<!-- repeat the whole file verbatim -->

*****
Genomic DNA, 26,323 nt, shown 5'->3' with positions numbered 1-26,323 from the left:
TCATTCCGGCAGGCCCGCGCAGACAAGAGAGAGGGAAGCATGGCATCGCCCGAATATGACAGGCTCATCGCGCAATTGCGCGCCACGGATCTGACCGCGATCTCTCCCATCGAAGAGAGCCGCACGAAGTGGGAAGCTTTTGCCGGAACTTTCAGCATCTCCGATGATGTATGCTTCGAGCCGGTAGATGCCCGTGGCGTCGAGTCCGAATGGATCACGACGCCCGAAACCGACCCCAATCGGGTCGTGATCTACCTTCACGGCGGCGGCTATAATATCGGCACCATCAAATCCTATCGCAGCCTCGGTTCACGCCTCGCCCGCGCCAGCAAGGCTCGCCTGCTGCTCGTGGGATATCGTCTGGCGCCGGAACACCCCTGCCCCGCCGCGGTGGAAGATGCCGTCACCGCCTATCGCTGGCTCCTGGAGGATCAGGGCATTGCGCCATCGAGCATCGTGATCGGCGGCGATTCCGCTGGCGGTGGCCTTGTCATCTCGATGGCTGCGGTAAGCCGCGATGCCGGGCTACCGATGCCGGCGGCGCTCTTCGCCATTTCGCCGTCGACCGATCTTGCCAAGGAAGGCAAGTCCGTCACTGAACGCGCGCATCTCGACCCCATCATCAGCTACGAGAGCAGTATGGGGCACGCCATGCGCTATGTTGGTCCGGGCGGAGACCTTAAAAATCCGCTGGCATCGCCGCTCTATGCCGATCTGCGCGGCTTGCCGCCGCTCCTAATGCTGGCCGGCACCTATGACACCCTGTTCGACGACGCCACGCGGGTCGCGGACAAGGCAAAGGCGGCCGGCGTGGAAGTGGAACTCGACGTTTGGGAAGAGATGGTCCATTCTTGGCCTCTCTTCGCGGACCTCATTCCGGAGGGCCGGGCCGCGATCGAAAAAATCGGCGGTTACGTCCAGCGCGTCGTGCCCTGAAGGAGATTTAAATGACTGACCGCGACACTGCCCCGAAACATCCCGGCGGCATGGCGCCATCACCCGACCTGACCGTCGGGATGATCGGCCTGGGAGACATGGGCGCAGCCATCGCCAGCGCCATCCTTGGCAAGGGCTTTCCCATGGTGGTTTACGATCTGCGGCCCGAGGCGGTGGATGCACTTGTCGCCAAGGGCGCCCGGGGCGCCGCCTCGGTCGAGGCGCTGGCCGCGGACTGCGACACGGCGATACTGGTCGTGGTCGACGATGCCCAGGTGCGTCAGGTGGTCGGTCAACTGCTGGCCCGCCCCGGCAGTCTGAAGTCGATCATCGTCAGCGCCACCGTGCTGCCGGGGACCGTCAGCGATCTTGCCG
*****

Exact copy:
Genomic DNA, 26,323 nt, shown 5'->3' with positions numbered 1-26,323 from the left:
TCATTCCGGCAGGCCCGCGCAGACAAGAGAGAGGGAAGCATGGCATCGCCCGAATATGACAGGCTCATCGCGCAATTGCGCGCCACGGATCTGACCGCGATCTCTCCCATCGAAGAGAGCCGCACGAAGTGGGAAGCTTTTGCCGGAACTTTCAGCATCTCCGATGATGTATGCTTCGAGCCGGTAGATGCCCGTGGCGTCGAGTCCGAATGGATCACGACGCCCGAAACCGACCCCAATCGGGTCGTGATCTACCTTCACGGCGGCGGCTATAATATCGGCACCATCAAATCCTATCGCAGCCTCGGTTCACGCCTCGCCCGCGCCAGCAAGGCTCGCCTGCTGCTCGTGGGATATCGTCTGGCGCCGGAACACCCCTGCCCCGCCGCGGTGGAAGATGCCGTCACCGCCTATCGCTGGCTCCTGGAGGATCAGGGCATTGCGCCATCGAGCATCGTGATCGGCGGCGATTCCGCTGGCGGTGGCCTTGTCATCTCGATGGCTGCGGTAAGCCGCGATGCCGGGCTACCGATGCCGGCGGCGCTCTTCGCCATTTCGCCGTCGACCGATCTTGCCAAGGAAGGCAAGTCCGTCACTGAACGCGCGCATCTCGACCCCATCATCAGCTACGAGAGCAGTATGGGGCACGCCATGCGCTATGTTGGTCCGGGCGGAGACCTTAAAAATCCGCTGGCATCGCCGCTCTATGCCGATCTGCGCGGCTTGCCGCCGCTCCTAATGCTGGCCGGCACCTATGACACCCTGTTCGACGACGCCACGCGGGTCGCGGACAAGGCAAAGGCGGCCGGCGTGGAAGTGGAACTCGACGTTTGGGAAGAGATGGTCCATTCTTGGCCTCTCTTCGCGGACCTCATTCCGGAGGGCCGGGCCGCGATCGAAAAAATCGGCGGTTACGTCCAGCGCGTCGTGCCCTGAAGGAGATTTAAATGACTGACCGCGACACTGCCCCGAAACATCCCGGCGGCATGGCGCCATCACCCGACCTGACCGTCGGGATGATCGGCCTGGGAGACATGGGCGCAGCCATCGCCAGCGCCATCCTTGGCAAGGGCTTTCCCATGGTGGTTTACGATCTGCGGCCCGAGGCGGTGGATGCACTTGTCGCCAAGGGCGCCCGGGGCGCCGCCTCGGTCGAGGCGCTGGCCGCGGACTGCGACACGGCGATACTGGTCGTGGTCGACGATGCCCAGGTGCGTCAGGTGGTCGGTCAACTGCTGGCCCGCCCCGGCAGTCTGAAGTCGATCATCGTCAGCGCCACCGTGCTGCCGGGGACCGTCAGCGATCTTGCCG